- Do not go to playgrounds
- Schedule virtual parties or playdates
- Connect with loves ones by phone, email video or social media
- Do not visit loved ones in long-term care homes, retirement homes or other care settings
If sick, stay home and self-isolate
- People are most contagious when they are sick, or 48 hours before they show symptoms
- Limit contact with household members
- Refer to fact sheets on how to self-isolate
What is Self-Isolation?
Self-isolation is when you have been instructed not to leave your home and to separate yourself from others, with the purpose of preventing the spread of the virus, including those within your home.
You must stay home and self-isolate if you have:
- A lab-confirmed COVID-19 infection, do not require hospitalization, and a medical practitioner has indicated that you can recover at home
- Symptoms of COVID-19, even if you have not been tested
- Been in close contact with someone who has tested positive for COVID-19 or has symptoms
- Travelled outside of Canada, including the United States, within the past 14 days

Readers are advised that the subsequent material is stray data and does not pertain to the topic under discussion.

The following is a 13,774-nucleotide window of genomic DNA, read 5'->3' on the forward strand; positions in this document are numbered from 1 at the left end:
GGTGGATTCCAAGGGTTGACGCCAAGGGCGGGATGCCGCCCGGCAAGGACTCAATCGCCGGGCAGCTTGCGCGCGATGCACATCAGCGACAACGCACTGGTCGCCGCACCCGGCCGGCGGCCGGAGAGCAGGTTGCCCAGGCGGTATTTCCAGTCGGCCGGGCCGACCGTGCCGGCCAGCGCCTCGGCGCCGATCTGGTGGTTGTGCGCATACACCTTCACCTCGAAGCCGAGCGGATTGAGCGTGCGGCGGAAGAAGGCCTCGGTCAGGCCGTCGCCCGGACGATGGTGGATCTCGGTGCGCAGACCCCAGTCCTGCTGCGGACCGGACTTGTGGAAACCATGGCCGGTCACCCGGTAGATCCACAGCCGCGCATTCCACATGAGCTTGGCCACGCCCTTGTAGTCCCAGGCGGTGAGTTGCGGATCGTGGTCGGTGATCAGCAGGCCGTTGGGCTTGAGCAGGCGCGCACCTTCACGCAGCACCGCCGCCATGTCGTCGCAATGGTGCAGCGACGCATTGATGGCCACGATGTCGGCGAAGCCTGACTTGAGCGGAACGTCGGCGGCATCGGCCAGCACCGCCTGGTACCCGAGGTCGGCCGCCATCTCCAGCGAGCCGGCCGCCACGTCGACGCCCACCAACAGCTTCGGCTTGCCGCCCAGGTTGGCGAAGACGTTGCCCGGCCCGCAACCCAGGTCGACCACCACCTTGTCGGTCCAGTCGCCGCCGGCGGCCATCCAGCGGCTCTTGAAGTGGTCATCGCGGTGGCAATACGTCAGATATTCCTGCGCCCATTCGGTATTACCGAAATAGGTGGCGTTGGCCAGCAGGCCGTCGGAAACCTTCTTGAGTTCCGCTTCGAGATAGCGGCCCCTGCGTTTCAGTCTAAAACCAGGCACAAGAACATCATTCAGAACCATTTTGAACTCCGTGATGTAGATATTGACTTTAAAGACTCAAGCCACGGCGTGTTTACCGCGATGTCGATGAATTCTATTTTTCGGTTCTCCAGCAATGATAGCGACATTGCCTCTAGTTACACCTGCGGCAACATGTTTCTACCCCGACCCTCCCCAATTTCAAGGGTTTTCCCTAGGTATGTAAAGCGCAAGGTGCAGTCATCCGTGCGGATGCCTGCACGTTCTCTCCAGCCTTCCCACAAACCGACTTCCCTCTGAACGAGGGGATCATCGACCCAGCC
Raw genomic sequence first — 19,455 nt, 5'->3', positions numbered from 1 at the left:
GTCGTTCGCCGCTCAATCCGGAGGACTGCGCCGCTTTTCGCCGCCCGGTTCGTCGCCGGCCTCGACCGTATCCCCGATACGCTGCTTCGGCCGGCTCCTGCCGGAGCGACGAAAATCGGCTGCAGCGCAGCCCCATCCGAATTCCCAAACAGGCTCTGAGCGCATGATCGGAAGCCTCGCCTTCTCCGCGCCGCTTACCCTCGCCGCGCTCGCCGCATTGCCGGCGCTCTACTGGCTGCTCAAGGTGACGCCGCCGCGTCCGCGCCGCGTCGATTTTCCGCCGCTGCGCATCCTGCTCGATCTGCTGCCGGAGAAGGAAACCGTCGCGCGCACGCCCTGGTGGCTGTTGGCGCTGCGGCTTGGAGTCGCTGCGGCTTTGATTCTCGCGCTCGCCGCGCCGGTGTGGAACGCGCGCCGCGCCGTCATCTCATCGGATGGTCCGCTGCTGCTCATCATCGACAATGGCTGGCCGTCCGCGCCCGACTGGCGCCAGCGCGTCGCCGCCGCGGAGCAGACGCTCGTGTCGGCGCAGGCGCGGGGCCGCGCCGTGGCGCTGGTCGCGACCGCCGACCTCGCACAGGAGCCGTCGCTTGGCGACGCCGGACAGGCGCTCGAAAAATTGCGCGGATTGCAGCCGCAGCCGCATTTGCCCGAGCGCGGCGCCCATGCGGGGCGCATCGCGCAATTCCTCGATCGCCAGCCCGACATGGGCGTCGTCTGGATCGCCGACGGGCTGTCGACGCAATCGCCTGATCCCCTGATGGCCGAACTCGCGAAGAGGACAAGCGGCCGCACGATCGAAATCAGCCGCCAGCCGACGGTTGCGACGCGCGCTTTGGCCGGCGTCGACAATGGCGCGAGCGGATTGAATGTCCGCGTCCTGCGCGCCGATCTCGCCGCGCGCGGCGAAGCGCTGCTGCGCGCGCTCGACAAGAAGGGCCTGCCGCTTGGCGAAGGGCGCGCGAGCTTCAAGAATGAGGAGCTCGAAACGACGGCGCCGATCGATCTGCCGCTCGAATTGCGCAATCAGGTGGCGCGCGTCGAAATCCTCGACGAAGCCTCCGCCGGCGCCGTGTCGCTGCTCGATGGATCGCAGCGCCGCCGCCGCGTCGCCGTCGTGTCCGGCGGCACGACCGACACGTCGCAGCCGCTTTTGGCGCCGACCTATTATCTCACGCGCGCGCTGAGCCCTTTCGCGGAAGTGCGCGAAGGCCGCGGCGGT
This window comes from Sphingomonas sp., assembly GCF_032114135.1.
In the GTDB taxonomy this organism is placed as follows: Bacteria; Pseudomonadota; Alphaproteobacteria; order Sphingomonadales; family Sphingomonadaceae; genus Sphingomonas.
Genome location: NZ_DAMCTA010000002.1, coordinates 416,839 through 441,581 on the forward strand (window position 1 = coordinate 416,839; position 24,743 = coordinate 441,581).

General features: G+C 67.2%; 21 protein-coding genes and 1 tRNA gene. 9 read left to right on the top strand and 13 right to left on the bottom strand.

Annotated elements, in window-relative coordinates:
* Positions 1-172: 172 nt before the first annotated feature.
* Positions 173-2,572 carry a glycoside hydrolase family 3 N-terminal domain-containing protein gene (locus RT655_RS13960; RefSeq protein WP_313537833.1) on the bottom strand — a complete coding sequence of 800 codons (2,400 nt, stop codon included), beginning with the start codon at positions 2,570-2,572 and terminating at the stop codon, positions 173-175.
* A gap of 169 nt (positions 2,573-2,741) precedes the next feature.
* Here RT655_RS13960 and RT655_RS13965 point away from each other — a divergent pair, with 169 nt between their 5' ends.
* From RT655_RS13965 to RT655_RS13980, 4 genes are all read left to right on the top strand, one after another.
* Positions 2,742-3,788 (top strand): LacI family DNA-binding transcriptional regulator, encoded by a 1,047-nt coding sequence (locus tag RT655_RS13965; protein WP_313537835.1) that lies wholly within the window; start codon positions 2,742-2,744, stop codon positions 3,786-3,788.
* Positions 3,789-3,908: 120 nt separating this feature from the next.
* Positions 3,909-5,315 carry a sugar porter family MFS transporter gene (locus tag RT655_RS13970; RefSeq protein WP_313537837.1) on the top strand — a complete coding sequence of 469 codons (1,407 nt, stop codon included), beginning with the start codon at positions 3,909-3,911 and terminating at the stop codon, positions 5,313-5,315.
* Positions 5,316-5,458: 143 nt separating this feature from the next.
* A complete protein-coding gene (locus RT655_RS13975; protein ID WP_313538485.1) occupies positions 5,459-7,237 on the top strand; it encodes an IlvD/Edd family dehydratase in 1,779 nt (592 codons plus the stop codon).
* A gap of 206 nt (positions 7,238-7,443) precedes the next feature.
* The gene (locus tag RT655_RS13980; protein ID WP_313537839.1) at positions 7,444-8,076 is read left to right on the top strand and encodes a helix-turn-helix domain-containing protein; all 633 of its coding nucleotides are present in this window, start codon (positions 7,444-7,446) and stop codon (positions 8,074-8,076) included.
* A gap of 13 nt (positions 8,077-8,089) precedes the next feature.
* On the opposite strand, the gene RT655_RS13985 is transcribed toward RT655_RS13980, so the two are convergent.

For your protection, you should self-isolate if:
- You are over 70 years of age
- You have a weak immune system
- You have a medical condition
Working Collaboratively for Spadina-Fort York
The rapidly-evolving COVID-19 response requires all levels of government to work closely together.
I am in regular contact with my Provincial and Federal counterparts regarding the evolving COVID-19 response and how to best support Spadina-Fort York residents, businesses, institutions, and organizations.
Please visit their websites for more information on the Provincial and Federal responses:
COVID-19 Information and Resources
Now is not the time for panic or misinformation. Now is the time to stay informed through credible sources, and to follow the advice of our public health professionals. Together we can limit the spread of COVID-19.
Please visit the Toronto Public Health COVID-19 website for the up-to-date information and resources: toronto.ca/covid-19
Government COVID-19 websites
Call if you develop symptoms.
Toronto Public Health Hotline
8:30 a.m. – 8 p.m.
Call if you have questions about COVID-19.
Outside City limits: 416-392-2489
Call if you have questions about City services.